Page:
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|This article contains a translation of Helmert-Transformation from de.wikipedia.|
The current equation shows (1+s) on the diagonal.
According to these two web pages
the values on the diagonal should be 1, and the whole matrix should be multiplied by 1+s (or rather, by 1+s*10^-6, which seems a more sensible way to :express it given that the scale factor is given as a ppm value).
Can anyone confirm which version of the formula is correct? (I would update the article myself, but I currently can't get either version of the formula to work for me) Wardog (talk) 09:35, 13 March 2008 (UTC)
- The reference I have been using is
- which appears to use the same equation, as the Wiki page. It then issues this warning (which I don't know the relevance of, without some serious thinking) Quote:
- Beware that two opposite conventions are in use regarding the rotation parameters of the Helmert transformation. Equation (3) uses the right-hand-rule rotation convention: with the positive end of an axis pointing towards you, a positive rotation about that axis is anticlockwise. A way to remember this is: if your right-hand thumb in hitch-hiking pose is the positive end of an axis, the curl of the fingers indicates positive rotation. Some published transformations use the opposite convention. In this case, reverse the signs of the three rotation parameters before applying equation (3). For safety, always include a test point with coordinates in systems A and B when stating a transformation.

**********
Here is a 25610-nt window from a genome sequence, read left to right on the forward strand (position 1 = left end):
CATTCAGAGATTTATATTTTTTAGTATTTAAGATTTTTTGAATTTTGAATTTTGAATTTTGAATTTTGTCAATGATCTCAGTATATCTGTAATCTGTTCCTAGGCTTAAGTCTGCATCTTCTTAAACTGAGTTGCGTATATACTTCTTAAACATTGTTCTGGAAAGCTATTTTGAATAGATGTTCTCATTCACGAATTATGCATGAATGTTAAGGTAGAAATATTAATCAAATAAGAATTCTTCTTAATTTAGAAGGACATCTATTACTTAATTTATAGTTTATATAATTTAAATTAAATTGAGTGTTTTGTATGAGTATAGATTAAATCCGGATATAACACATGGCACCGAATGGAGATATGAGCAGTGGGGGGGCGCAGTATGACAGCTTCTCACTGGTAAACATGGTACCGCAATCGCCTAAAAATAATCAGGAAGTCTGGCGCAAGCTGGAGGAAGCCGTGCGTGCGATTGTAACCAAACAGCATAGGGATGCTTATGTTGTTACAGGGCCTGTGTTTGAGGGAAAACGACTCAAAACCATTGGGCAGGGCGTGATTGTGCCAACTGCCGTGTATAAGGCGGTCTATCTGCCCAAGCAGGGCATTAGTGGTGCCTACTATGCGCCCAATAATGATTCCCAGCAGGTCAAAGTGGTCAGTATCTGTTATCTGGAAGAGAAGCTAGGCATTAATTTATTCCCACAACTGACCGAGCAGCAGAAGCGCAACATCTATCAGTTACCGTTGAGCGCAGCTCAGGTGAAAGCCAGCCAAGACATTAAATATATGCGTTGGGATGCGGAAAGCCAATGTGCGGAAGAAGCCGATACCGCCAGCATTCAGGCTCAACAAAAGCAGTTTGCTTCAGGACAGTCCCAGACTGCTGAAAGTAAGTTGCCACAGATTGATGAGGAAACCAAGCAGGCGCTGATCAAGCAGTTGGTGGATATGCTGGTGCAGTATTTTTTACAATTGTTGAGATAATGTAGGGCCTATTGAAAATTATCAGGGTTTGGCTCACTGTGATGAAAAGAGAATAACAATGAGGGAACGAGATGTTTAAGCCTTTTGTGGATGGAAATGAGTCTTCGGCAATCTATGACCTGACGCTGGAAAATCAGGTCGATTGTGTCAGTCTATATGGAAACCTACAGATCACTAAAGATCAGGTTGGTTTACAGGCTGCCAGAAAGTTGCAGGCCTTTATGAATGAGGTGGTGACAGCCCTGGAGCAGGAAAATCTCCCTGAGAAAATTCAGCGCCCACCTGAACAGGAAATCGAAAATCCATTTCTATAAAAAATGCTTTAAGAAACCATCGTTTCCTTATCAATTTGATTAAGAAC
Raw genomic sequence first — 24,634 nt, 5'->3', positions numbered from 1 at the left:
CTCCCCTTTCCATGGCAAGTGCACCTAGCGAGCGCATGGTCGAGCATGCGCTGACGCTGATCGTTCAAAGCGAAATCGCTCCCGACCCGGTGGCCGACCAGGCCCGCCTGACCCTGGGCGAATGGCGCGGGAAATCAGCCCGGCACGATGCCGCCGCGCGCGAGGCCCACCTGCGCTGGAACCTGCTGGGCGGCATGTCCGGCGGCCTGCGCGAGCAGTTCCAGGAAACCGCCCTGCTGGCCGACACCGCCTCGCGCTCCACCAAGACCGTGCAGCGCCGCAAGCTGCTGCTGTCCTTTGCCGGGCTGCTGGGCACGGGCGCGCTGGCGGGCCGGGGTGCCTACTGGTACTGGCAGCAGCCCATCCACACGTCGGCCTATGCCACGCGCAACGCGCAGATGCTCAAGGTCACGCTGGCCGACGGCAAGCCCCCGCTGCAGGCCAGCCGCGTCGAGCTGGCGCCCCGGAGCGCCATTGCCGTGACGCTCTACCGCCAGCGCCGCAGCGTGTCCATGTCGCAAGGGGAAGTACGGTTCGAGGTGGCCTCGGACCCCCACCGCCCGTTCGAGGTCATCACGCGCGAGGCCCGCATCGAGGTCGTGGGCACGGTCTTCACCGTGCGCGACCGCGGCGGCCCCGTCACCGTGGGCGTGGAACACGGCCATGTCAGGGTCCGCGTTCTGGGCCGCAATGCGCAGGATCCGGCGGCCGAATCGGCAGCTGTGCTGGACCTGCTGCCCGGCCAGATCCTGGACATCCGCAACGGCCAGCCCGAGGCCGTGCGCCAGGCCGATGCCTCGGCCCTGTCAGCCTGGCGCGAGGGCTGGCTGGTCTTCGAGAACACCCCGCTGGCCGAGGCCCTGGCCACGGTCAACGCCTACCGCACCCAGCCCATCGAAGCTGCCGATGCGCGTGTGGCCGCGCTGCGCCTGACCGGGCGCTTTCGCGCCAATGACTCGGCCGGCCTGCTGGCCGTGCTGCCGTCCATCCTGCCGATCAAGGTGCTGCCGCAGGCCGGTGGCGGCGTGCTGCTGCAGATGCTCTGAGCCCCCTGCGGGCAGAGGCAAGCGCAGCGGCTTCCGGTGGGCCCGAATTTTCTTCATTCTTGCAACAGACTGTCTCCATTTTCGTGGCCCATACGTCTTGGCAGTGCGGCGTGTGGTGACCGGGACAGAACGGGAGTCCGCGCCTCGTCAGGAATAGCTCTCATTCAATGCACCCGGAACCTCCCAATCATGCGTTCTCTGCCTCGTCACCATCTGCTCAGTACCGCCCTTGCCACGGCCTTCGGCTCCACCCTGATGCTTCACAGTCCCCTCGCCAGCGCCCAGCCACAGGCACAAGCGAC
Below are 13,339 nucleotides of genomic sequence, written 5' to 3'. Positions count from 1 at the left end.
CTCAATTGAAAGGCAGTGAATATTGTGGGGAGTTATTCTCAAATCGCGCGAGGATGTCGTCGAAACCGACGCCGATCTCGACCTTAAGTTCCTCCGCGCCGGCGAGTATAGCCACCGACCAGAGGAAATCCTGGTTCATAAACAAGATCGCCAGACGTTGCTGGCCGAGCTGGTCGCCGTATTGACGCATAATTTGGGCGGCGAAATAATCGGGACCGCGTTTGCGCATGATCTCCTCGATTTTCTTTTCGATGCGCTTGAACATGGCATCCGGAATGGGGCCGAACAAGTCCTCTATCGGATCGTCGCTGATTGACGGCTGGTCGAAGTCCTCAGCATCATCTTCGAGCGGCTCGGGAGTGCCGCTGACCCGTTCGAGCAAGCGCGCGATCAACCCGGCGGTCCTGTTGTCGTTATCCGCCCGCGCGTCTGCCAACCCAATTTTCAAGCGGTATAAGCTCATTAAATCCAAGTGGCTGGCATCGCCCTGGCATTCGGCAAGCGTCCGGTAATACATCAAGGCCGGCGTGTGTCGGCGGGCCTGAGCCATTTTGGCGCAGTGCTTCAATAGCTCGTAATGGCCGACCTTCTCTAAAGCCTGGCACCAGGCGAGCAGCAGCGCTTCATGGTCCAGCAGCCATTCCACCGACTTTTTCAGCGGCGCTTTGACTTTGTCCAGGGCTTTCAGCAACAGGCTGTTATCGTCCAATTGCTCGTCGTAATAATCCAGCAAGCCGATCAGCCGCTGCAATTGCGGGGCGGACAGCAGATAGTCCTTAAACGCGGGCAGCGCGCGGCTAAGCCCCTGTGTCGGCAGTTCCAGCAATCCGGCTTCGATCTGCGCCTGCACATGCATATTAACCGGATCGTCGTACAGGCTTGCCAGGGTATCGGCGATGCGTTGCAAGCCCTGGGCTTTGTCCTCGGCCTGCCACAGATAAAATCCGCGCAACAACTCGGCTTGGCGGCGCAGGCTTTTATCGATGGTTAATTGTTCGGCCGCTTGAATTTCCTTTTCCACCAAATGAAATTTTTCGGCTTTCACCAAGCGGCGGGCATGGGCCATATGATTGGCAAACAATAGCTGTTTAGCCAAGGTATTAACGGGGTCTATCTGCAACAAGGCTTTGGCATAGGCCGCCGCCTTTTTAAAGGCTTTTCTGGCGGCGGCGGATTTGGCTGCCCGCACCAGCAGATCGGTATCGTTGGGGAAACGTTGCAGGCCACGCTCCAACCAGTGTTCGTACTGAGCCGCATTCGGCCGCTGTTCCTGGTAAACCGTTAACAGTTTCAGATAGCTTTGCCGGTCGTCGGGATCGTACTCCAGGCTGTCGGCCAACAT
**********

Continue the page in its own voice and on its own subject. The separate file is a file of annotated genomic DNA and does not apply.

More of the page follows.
- As an aside it looks as if the NZ site and the OS site are using the CMS template for their site with different graphics, and color(sic) attributes.
- Thank for the references- I can do with a refresher course on ED50.
- After I first commented on the discrepency, but before you added to the discussion I managed to test both versions of the formulae, and found they gave the same results (to within 10^-6 metres). Although the original looked a bit neater, I changed the equation in the article to the one on the LINZ page, simply because I could put an actual reference to the source. I suppose it could be reverted if you'd prefer the earlier version, and want to add the reference for it.
- I also realised that my earlier problems with getting either to work was due to not converting seconds to radians. I put a big bold note about this at the start of the parameters table, just to make it obvious (there was a note about using radians in the intro, but it was not very obvious). Wardog (talk) 10:39, 13 March 2008 (UTC)
- You must have been surprised that anyone replied to your post!
I do think the former was clearer, but it is a our duty to report it as it is. So I was thinking a sentence that started with This simple transformation is expressed in two ways that are mathematically equivalent. Then display both: or failing that place the other in a footnote. The reference I gave is already on the page. I have been struggling with a tool http://www.rutter.uklinux.net/ostowiki.html that can be be used to geotag pages, and found that most of the code used on Wikipedia fails to work correctly. When Time permits I want to do more on this so we can switch easily between OSGB WGS and ED50, and at the moment this article is not providing enough data. I am inspired to hve a look at the German page and see what is going on there ClemRutter (talk) 12:23, 13 March 2008 (UTC)
The LINZ formula being quoted needs explanation. The rotation parameters, being radians, or at least convertible to radians, are arguments of sine and cosine, not matrix coefficients directly. As it happens, they express small rotations where sin x ~ x and cos x ~ 1 to first order. In addition, the statement that signs need only be reversed to reverse the transformation is also in need of justification. Here 1/(1+S) ~ 1-S for small S and, in addition the C translation vector is being assumed unchanged by applying the inverse rotation. This last is, to say the least, suspect as datum coordinates are explicitly not being assumed unchanged. 188.8.131.52 (talk) 05:34, 26 December 2013 (UTC)